Are you making this emerging markets mistake?

Many investors view emerging market economies as a homogeneous block, when they should be looking for returns at the country level, explains Gordon Fraser.

Over the past decade, about 63% of stocks in the MSCI Emerging Market Index moved by at least 40%. While many investors may regard this volatility as a negative, it does mean that, if bought at the right time, a large number of companies offered a potential 40% uptick in return.

That’s why we believe taking short-term, tactical, investment decisions based on individual country cycles, as well as embracing market volatility, is better than a buy and hold” approach when it comes to emerging markets.

However, one of the most common questions for investors to ask is where are we in the emerging market cycle?

Many are surprised to hear that emerging market countries are often at very different stages of the economic cycle, which we define as sell-off, healing, liquidity on, and activity surge as illustrated in the chart below.  

A chart showing the four stages of the emerging market economic cycle

We believe that emerging markets are cyclical in nature. The peaks of the cycle tend to arise during the periods of high growth and inflation, accelerated activity and overheating in the economy.

The troughs tend to arise out of periods of currency pressure, and the consequent response of policymakers to tighten into a downturn to defend their currency.

In line with our investment approach, we don’t view emerging markets as a homogeneous block and instead look at the direction that each constituent country is travelling to generate returns.

For instance, we would rather invest in a country that is currently in a bad state, but has an improving macro picture than one with a good, but deteriorating economy.

We’ve defined four parts of a full emerging market cycle, and we tend to talk about individual countries sitting in one of these at any given time.


Right now, we are cautious on the domestic drivers in South Korea.

The South Korean environment is deteriorating, with many of the policies implemented by the incumbent government backfiring. This has put pressure on wage growth, which has subsequently had a negative impact on the property market. While the domestic environment is getting worse, we are still holding interesting international single-stock opportunities.


In Latin America, we remain exposed to Argentina and Mexico. While elections and inflation are weighing on the Argentine market, we view it as a chance to add to our investments, believing that the potential for significant upside compensates for the risks. Economic reform in the country has largely tracked ahead of expectations in our view, especially early on, and Argentina has achieved a positive oil balance for the first time in years. 

In Mexico, external conditions, and particularly the fixed income markets, are signalling an improvement. We believe that the country is being overlooked by the market given the current negativity around domestic politics.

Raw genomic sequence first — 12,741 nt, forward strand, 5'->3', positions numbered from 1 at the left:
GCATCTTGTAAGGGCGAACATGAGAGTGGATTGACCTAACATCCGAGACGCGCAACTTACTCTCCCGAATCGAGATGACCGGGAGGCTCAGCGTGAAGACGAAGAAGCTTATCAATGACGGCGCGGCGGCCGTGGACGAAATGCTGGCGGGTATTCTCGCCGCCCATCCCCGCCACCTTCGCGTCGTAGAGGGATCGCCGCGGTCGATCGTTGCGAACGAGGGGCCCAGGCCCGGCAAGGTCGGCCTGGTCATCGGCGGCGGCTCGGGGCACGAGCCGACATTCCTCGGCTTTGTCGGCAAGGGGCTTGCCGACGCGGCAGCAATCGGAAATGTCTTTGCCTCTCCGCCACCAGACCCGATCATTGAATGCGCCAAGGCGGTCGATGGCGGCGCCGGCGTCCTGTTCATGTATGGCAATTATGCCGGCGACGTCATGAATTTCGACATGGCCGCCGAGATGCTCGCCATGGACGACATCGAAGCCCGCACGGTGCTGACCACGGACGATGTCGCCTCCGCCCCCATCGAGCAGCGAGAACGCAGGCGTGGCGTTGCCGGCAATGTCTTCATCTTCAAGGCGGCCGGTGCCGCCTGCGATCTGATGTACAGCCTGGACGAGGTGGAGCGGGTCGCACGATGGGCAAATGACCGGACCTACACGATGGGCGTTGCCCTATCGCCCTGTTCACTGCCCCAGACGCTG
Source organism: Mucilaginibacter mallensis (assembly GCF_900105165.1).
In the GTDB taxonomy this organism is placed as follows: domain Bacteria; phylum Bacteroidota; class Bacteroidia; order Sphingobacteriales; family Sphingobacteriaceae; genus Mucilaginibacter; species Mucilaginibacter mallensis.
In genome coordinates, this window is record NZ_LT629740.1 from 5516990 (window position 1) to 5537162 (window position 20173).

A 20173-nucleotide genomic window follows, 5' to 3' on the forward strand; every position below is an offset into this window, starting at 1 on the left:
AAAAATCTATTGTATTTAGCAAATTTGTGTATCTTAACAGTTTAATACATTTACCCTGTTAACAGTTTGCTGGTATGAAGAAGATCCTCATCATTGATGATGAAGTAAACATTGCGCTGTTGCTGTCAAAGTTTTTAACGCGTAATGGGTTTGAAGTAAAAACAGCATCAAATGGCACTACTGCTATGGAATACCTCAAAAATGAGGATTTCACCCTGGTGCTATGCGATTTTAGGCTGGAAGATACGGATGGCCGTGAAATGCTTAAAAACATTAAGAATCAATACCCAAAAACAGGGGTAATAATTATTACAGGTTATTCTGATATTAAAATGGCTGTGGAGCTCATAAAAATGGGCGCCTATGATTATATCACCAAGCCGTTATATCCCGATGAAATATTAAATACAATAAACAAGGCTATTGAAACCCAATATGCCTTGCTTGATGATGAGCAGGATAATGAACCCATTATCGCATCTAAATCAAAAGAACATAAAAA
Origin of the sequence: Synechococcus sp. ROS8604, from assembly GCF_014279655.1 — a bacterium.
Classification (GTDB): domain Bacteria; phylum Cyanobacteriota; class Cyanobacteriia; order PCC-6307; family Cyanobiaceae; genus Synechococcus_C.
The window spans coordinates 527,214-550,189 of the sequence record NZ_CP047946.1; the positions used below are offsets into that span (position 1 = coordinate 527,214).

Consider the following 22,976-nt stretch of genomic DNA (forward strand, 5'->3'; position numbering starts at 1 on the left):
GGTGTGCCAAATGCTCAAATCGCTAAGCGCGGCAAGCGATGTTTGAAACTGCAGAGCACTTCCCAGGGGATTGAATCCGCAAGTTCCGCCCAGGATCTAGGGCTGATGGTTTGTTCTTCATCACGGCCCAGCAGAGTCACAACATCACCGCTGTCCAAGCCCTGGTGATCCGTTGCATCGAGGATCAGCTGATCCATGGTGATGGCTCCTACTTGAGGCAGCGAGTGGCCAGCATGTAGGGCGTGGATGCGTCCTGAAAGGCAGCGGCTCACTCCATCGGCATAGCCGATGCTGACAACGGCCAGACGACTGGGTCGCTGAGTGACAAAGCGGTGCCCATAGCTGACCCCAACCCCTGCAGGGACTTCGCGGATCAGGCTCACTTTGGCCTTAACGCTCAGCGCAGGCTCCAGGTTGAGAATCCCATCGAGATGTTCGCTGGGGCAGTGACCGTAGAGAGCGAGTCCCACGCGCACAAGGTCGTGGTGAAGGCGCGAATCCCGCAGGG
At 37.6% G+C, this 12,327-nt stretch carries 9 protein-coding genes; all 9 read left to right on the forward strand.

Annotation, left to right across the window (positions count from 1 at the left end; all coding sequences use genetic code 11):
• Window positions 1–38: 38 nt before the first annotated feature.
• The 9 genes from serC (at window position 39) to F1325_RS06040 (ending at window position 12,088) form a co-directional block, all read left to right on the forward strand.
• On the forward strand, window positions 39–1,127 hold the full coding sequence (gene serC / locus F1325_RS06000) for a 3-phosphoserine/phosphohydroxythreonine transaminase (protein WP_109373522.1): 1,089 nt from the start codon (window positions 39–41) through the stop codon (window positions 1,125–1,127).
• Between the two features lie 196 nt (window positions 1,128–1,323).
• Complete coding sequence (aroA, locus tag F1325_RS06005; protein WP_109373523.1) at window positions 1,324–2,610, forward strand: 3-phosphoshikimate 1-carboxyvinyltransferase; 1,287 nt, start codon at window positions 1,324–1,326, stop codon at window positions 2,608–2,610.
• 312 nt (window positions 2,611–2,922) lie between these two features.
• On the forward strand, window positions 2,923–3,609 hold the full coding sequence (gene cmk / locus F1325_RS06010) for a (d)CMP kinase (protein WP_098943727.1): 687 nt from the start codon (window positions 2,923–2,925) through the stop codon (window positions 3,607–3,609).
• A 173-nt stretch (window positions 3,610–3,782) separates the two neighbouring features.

Looking to Emerging Europe, we continue to favour periphery countries such as Greece, where valuations remain cheap, and the recent proposals to clean up the banks without capital raises interesting possibilities that should lead to higher valuations, while also increasing the ability of the Greek economy to grow faster.

We are more cautious on Turkey, which appears to be in trouble given policy missteps from the central bank and political volatility around contested elections.

Liquidity on

China is a big part of our investment universe as it represents 33% of our benchmark (MSCI EM). And this will keep expanding with the continued opening and recognition of the domestic A-Share market by global indices.

We have been increasing exposure to China since the start of the year amid improved liquidity and fiscal support. The credit stimulus announced at the start of the year is very significant and will underpin growth for this market for the next few quarters.

In Brazil, volatility surrounding the passing of pension reform remains. In terms of country and regional exposure, we continue to prefer Mexico to Brazil in Latin America.

In Thailand, we don’t expect the market to do much as policy looks to offset weak GDP and the market is expensive. Tactical opportunity still exists in certain segments.

Activity surge

We are most constructive on Indonesia, which we see as being supported by improving liquidity and credit growth trends.

However, in India, the combination of stretched market valuations, recent elections and tensions around the financial system have not been very conducive to market performance and have brought volatility. We have cut our exposures, but will look to reinvest once visibility improves.

A country-specific investing approach to emerging markets offers investors greater detail on how to navigate this complex and volatile market.

Gordon Fraser is portfolio manager in BlackRock’s Global Emerging Markets Equities team.

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